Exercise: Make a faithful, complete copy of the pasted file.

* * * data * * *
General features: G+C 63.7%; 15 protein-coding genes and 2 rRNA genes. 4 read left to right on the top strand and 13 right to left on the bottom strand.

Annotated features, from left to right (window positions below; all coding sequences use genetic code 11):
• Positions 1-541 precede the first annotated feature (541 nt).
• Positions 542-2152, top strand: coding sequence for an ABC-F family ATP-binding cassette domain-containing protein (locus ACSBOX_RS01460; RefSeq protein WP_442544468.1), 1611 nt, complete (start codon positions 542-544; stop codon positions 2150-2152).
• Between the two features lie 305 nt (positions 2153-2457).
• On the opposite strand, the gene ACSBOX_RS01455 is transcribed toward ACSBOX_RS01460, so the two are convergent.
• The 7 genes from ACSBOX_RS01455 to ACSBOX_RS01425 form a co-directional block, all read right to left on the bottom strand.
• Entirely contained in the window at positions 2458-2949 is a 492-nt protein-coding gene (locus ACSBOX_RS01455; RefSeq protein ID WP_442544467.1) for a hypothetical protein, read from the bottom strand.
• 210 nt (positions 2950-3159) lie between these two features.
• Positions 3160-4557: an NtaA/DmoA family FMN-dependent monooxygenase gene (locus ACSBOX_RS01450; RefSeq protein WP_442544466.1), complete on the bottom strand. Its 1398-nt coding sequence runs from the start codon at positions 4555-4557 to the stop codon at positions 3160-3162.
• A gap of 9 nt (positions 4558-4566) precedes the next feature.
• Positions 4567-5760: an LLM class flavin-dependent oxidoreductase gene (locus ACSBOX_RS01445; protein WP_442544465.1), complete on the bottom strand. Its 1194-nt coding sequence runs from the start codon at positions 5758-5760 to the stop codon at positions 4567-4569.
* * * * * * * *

General features: G+C 63.7%; 15 protein-coding genes and 2 rRNA genes. 4 read left to right on the top strand and 13 right to left on the bottom strand.

Annotated features, from left to right (window positions below; all coding sequences use genetic code 11):
• Positions 1-541 precede the first annotated feature (541 nt).
• Positions 542-2152, top strand: coding sequence for an ABC-F family ATP-binding cassette domain-containing protein (locus ACSBOX_RS01460; RefSeq protein WP_442544468.1), 1611 nt, complete (start codon positions 542-544; stop codon positions 2150-2152).
• Between the two features lie 305 nt (positions 2153-2457).
• On the opposite strand, the gene ACSBOX_RS01455 is transcribed toward ACSBOX_RS01460, so the two are convergent.
• The 7 genes from ACSBOX_RS01455 to ACSBOX_RS01425 form a co-directional block, all read right to left on the bottom strand.
• Entirely contained in the window at positions 2458-2949 is a 492-nt protein-coding gene (locus ACSBOX_RS01455; RefSeq protein ID WP_442544467.1) for a hypothetical protein, read from the bottom strand.
• 210 nt (positions 2950-3159) lie between these two features.
• Positions 3160-4557: an NtaA/DmoA family FMN-dependent monooxygenase gene (locus ACSBOX_RS01450; RefSeq protein WP_442544466.1), complete on the bottom strand. Its 1398-nt coding sequence runs from the start codon at positions 4555-4557 to the stop codon at positions 3160-3162.
• A gap of 9 nt (positions 4558-4566) precedes the next feature.
• Positions 4567-5760: an LLM class flavin-dependent oxidoreductase gene (locus ACSBOX_RS01445; protein WP_442544465.1), complete on the bottom strand. Its 1194-nt coding sequence runs from the start codon at positions 5758-5760 to the stop codon at positions 4567-4569.